Vancouver bar locks phones so patrons start talking
Score on Davie smartphone lock box. (Credit: Score on Davie/Facebook)
Published Friday, March 14, 2014 2:27PM EDT
Last Updated Friday, March 14, 2014 2:31PM EDT
Many times when I walk into a bar or restaurant with friends, some of them place their phones on the table. The moment it lights up they pick up their phone and hold it just underneath the table texting or emailing. I’m guilty of this too. But how great would it be to just go in and have a conversation only with the people who are at the table?
That’s just what one Vancouver sports bar is doing. Jesse Ritchie, owner of Score on Davie, says the idea was inspired by a game people are playing where they stack their phones on the table and the first person to touch theirs has some form of punishment. He says they just took it to the next level. One of Ritchie’s long-time friends and a server at his bar came up with the idea.
“He noticed it (people always on their phones) and it gets frustrating when everyone is on their phone and not engaging with the staff,” says Ritchie to Kevin Newman Live. Patrons often aren’t even listening to the specials.
“So being a sports bar we put a lock box on the wall beside the tables,” says Ritchie. Customers put their phones in voluntarily, there is no frisking at the door. The customers are given a key and as a table, they decide the punishment. It could range from doing a handstand to buying a round. It’s an opportunity to be creative.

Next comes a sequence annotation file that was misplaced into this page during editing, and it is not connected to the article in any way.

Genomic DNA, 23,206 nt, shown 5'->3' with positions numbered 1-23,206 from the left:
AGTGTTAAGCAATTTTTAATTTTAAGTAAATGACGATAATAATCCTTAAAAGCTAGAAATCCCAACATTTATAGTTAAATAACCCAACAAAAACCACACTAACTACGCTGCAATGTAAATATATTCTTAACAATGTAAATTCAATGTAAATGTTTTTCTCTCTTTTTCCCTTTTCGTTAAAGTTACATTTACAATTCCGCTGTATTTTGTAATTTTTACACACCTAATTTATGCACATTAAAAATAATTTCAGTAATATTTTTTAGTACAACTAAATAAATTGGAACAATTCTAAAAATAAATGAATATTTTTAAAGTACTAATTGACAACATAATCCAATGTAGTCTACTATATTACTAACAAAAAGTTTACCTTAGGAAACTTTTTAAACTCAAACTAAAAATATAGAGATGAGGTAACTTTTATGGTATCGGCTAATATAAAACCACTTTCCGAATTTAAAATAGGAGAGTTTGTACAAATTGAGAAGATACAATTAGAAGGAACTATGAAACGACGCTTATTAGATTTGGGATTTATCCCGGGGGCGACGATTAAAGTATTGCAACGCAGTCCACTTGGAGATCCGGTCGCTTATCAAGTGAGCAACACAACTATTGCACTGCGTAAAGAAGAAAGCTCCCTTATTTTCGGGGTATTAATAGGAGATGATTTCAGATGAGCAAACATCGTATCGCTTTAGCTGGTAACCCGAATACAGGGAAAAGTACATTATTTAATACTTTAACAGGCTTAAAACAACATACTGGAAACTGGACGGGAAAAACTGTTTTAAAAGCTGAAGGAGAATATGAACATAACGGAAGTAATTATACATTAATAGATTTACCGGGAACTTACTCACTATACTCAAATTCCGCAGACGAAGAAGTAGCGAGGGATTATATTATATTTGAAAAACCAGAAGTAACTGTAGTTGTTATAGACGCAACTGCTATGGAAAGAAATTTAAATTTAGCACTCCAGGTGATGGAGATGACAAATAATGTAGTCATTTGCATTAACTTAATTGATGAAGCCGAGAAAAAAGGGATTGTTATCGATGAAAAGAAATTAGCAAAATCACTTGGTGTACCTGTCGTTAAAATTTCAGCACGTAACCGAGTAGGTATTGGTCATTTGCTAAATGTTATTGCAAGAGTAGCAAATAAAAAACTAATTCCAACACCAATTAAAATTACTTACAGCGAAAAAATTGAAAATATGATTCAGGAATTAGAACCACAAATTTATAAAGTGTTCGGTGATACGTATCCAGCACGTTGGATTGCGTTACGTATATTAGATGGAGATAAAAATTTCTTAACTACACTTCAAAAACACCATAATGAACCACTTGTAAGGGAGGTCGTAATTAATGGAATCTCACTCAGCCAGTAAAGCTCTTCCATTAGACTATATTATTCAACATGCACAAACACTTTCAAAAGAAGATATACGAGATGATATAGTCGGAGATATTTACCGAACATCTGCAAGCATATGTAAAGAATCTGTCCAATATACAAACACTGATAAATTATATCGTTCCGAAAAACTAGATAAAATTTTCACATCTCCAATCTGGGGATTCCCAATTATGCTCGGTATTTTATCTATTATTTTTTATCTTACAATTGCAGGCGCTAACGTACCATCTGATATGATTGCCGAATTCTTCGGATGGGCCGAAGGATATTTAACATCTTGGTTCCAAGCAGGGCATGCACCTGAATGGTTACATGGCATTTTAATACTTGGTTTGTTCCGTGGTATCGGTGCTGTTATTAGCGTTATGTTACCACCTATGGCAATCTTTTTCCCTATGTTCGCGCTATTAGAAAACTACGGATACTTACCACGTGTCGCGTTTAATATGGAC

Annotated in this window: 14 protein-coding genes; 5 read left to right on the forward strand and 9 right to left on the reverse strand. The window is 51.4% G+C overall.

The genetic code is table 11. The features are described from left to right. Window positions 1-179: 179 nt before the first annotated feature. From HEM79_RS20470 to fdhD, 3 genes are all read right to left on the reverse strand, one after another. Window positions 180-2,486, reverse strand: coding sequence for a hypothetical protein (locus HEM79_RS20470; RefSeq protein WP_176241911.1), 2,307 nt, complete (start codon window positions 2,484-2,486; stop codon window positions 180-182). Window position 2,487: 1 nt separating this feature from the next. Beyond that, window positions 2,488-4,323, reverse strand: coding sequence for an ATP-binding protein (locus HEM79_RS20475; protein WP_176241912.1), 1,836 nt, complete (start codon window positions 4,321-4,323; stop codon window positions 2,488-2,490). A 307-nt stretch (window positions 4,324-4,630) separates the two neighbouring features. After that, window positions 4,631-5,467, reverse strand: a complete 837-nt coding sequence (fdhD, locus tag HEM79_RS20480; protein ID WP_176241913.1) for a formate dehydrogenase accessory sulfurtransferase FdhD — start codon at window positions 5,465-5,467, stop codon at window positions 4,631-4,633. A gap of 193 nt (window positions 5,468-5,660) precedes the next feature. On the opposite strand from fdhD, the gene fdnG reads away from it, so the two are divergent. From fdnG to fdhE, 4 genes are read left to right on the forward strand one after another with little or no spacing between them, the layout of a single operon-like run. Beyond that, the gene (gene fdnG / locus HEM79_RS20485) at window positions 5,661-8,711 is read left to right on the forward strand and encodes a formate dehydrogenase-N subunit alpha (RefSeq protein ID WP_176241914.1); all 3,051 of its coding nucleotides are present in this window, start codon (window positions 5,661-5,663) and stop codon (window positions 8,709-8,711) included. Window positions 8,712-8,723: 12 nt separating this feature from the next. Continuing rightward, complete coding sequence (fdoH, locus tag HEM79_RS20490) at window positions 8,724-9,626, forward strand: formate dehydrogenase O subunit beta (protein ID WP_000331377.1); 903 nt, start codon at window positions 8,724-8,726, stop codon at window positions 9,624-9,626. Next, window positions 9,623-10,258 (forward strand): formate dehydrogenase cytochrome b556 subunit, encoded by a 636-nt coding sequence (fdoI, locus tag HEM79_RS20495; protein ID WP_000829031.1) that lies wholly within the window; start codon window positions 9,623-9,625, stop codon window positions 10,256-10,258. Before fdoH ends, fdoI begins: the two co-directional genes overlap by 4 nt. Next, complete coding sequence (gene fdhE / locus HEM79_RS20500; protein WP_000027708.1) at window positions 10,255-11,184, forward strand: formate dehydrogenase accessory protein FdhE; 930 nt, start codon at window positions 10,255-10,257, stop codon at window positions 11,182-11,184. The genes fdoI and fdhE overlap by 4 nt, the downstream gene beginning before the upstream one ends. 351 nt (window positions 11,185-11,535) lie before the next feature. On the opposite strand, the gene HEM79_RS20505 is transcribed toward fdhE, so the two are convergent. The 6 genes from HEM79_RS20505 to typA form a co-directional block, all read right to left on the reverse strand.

Ritchie says he occasionally sees people going through cellphone rehab and tweeking out. People keep looking at the box and going to reach for it. Eventually, Ritchie says people get used to it. When Ritchie first played he says he panicked and was the first to give in.
This past summer, I had to fly to Newfoundland for work with my previous job. When I landed at Deer Lake Regional Airport near Cornerbrook I naturally turned on my phone. There was no signal so I shut it off and rebooted. Again, no signal. Then I asked the woman at the car rental counter and she explained there is no Rogers signal for most of the island. I freaked out – mostly on the inside I hope. It was the strangest feeling driving along a highway surrounded by only fields and moose warning signs with no connection to the outside world. But then after about seven or eight hours I kind of got over it. I started to feel fortunate that no one could contact me and enjoyed the peace.
There aren’t too many moments like that. But Ritchie has created a bit of his own island.
The boxes are clear so if you position the phone well, you can see the text. Of course the problem is you can’t reply without facing the punishment. I would prefer to just not see the message in the first place.
“We’re doing a service,” says Ritchie. And I thank you for this service. Now all I have to do is go out to Vancouver and hope I’m not the first one to give in.